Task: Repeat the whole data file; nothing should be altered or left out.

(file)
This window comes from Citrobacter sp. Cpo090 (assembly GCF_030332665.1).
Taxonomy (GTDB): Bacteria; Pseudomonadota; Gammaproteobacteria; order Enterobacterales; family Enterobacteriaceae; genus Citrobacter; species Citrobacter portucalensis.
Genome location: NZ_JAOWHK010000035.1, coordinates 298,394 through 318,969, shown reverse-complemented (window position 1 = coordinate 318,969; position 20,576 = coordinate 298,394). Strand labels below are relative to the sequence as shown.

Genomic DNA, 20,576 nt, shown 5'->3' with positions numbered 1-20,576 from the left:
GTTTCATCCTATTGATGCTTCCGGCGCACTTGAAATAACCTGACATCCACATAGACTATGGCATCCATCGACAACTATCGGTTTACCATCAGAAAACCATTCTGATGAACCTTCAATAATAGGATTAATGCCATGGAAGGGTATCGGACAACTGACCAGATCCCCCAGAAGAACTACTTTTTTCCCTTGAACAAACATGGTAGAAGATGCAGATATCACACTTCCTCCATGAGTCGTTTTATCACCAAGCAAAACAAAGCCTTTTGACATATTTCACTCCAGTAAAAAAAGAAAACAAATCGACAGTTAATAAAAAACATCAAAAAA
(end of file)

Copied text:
This window comes from Citrobacter sp. Cpo090 (assembly GCF_030332665.1).
Taxonomy (GTDB): Bacteria; Pseudomonadota; Gammaproteobacteria; order Enterobacterales; family Enterobacteriaceae; genus Citrobacter; species Citrobacter portucalensis.
Genome location: NZ_JAOWHK010000035.1, coordinates 298,394 through 318,969, shown reverse-complemented (window position 1 = coordinate 318,969; position 20,576 = coordinate 298,394). Strand labels below are relative to the sequence as shown.

Genomic DNA, 20,576 nt, shown 5'->3' with positions numbered 1-20,576 from the left:
GTTTCATCCTATTGATGCTTCCGGCGCACTTGAAATAACCTGACATCCACATAGACTATGGCATCCATCGACAACTATCGGTTTACCATCAGAAAACCATTCTGATGAACCTTCAATAATAGGATTAATGCCATGGAAGGGTATCGGACAACTGACCAGATCCCCCAGAAGAACTACTTTTTTCCCTTGAACAAACATGGTAGAAGATGCAGATATCACACTTCCTCCATGAGTCGTTTTATCACCAAGCAAAACAAAGCCTTTTGACATATTTCACTCCAGTAAAAAAAGAAAACAAATCGACAGTTAATAAAAAACATCAAAAAA